We all have moments of crisis in our lives when we feel overwhelmed or traumatised. This is normal. It is part of being human. It is not a failing or a weakness. Human vulnerability is part of our strength. Acknowledging and accepting our vulnerability is a way of learning to adapt and evolving to meet the obstacles in our environment. But when these emotions become unmanageable or seem to rule your life you may wish to seek help with counselling.

Counselling Twickenham | Enduring Mind | Twickenham Counselling

Some examples of working with the unconscious in counselling:

  • Transference
  • Free Association
  • Dreamwork
  • Creative Therapy
  • Guided Meditation
  • Insight & Interpretation
  • Experiential Work
  • Transitional Objects
  • Emotional Attunement (Regulation)
  • Rupture & Repair


At Counselling Twickenham (Twickenham Counselling) I work with:

Transference (S. Freud, 1915) – is the therapeutic technique whereby the client brings a pattern of relating from the past (e.g. from childhood) and transfers this unconsciously onto the therapist- e.g. the client has been frustrated by authority figures in childhood; and out of his or her awareness notices they are becoming frustrated and angry with the counsellor. This is interpreted as projecting the past into the present. It is then brought to the client’s awareness so they can gain an understanding of why they act out repetitive patterns of behaviour in everyday relationships.

Free Association (S. Freud, 1912) – is the practice whereby the client explores his/her stream of consciousness without constraint or narrative structure, so that the client’s spontaneous feelings and impulses emerge into consciousness – e.g. the client recounts aloud the uninterrupted flow of consciousness in his/her head without feelings of resistance, shame or anxiety. This is a little bit like playing the word association game. There is no attempt to explain or judge these spontaneous outpourings, but merely observe and experience them through a process of reflection. It is designed to spontaneously uncover lost and long-buried memories, before the client can conceal them again through careful self-censorship.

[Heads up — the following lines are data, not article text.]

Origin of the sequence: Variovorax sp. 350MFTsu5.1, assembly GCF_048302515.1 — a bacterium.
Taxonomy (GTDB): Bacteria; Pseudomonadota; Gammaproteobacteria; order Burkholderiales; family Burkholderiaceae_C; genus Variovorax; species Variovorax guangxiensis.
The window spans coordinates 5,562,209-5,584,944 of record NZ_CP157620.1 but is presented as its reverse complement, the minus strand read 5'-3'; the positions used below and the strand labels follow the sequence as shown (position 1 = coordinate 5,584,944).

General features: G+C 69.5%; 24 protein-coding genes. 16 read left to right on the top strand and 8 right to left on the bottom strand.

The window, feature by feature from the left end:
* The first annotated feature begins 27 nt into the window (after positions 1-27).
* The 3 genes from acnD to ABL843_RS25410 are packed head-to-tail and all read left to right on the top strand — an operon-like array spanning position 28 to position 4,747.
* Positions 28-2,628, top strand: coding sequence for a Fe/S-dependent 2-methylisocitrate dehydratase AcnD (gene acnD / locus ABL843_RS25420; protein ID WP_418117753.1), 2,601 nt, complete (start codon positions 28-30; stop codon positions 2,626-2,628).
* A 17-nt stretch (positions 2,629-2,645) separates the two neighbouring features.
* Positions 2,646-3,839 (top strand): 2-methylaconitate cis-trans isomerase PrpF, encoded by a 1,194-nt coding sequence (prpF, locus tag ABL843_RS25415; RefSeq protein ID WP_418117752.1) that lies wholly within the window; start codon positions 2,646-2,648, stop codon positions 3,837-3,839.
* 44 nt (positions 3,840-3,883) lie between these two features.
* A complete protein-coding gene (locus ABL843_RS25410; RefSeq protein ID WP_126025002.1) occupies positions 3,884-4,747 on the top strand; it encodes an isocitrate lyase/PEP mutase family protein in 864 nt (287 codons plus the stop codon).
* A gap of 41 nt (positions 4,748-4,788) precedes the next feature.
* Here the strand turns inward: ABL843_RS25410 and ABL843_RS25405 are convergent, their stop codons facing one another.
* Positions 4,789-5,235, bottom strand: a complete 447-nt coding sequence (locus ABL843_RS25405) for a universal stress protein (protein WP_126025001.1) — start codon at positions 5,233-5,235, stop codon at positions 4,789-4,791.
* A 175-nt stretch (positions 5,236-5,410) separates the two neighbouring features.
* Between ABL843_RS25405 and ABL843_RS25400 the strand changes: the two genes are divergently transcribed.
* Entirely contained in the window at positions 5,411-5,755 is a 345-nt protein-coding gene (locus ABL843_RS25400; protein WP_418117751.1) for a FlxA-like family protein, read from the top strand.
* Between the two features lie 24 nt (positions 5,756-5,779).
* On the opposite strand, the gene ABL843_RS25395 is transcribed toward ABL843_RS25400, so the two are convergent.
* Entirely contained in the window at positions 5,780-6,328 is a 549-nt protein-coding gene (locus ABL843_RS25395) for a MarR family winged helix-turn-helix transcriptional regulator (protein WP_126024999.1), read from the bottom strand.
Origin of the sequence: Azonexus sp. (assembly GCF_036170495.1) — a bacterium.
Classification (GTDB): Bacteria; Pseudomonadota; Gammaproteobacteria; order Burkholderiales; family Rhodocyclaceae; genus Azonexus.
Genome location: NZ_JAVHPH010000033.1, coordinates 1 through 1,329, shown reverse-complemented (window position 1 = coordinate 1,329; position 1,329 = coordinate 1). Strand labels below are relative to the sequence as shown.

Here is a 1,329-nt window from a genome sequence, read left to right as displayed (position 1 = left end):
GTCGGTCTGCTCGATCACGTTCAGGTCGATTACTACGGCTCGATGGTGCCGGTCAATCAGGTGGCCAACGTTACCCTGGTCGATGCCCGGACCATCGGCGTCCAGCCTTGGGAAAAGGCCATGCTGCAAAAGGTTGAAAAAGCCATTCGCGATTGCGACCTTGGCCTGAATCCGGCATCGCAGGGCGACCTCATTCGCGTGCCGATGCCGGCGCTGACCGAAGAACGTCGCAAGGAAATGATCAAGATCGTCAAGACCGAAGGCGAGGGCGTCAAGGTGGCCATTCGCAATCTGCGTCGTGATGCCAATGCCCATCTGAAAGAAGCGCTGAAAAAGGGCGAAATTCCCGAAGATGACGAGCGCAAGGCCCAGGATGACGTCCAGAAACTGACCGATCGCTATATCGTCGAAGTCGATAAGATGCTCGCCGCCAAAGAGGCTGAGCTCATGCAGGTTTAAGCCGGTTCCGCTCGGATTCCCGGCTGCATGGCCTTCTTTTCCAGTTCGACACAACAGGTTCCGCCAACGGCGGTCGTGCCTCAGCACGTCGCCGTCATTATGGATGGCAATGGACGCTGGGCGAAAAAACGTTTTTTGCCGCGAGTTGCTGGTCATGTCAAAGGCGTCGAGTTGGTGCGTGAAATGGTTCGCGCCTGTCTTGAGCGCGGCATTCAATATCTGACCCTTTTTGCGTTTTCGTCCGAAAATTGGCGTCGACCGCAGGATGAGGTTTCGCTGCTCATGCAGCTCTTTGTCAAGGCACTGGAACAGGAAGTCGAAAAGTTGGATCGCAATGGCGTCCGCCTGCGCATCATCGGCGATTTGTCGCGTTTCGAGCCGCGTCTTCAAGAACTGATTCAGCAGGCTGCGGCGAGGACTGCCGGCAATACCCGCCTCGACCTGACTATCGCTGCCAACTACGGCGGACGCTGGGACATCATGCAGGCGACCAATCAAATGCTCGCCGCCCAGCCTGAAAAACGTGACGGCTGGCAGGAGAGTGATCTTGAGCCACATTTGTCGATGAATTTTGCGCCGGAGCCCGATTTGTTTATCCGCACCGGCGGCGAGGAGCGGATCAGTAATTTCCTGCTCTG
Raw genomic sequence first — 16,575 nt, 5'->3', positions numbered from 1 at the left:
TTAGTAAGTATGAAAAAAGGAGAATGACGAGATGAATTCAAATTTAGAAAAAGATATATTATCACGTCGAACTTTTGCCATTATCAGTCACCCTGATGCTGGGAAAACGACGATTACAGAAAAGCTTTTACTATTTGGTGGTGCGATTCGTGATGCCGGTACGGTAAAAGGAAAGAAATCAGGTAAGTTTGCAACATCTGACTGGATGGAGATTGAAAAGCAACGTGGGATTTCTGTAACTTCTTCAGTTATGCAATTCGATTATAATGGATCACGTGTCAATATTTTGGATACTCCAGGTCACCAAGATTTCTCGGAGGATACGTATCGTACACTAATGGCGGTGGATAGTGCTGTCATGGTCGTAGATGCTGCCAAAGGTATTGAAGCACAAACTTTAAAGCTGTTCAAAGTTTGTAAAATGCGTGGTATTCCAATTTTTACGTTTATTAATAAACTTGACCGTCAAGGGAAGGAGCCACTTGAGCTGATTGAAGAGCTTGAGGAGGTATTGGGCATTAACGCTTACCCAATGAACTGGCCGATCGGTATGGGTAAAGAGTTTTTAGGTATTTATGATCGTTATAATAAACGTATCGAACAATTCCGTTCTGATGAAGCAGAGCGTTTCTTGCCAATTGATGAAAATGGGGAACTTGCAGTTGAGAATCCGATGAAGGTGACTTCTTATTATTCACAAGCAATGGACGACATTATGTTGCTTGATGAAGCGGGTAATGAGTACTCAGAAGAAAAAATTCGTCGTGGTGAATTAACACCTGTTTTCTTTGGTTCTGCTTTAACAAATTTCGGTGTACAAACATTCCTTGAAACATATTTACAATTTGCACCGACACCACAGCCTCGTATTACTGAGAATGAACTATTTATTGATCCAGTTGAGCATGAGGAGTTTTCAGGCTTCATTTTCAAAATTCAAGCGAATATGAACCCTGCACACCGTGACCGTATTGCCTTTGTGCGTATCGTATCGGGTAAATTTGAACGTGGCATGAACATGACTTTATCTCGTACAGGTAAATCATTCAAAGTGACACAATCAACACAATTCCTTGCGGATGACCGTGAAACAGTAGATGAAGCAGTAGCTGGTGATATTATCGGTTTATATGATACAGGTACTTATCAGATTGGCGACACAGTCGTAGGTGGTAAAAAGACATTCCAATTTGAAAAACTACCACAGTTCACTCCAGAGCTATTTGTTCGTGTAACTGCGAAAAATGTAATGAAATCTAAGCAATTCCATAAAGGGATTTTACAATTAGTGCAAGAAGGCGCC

Dreamwork (C. G. Jung, 1921) – is the technique for exploring the imagery and symbolism in dreams to help make sense and meaning out of the inner conflicts the client experiences in his unconscious. Dreams are believed to be the source of internal conflict and unconscious symbolism. It is through the careful interpretation of these dream symbols that clients are made more aware of the contents of their unconscious mind.

Creative Therapy – is the way in which clients are encouraged by the therapist to explore all their creative abilities – e.g. music, art, poetry, dance or role-play – to rediscover confidence in themselves or reawaken an awareness of their five senses, their physical sensations and inner emotional life. This allows clients to explore threatening or negative thought processes and self-regulate their emotions.

Guided Meditation – is the way clients are guided through a series of psychic inner journeys to places of potential trauma, conflict or pain; whilst being slowly encouraged to overcome their struggles and heal the wounds through the power of imagination.

Insight & Interpretation – is the technique of interpreting a clients’ unconscious fears and anxieties so they can gain intellectual insight and understanding into why they have developed such ingrained patterns of behaviour and emotion.

Experiential Work – to explore the client’s emerging awareness of his/her physical sensations, five senses and embodied experience so they can gain a deeper emotional understanding of themselves, rather than simply an intellectual process.

Transitional Objects (D. Winnicott, 1962) – is the technique whereby clients are able to reflect on a traumatic episode or a period of dramatic change and isolation, whilst using a transitional object with whom they share a relationship so they can manage overwhelming feelings more safely and in confidence.

Emotional Attunement (Regulation) (A. Schore, 1992) – is the therapeutic process whereby the counsellor offers the client empathy, healing and emotional containment during a shared experience of attunement throughout the counselling process. This gives the client permission to care for themselves, empathise with their struggles and find self-acceptance for both the ‘good’ and ‘bad’ sides to their nature.

Rupture & Repair (Caplan, 1989) – is the unconscious process whereby the client is both emotionally supported and occasionally ‘failed’ by the counsellor, during a period of emotional difficulty, so that they can gain a congruent sense of what it is like to reach out for help and receive it, as well as rely on themselves as source of emotional sustenance and stability.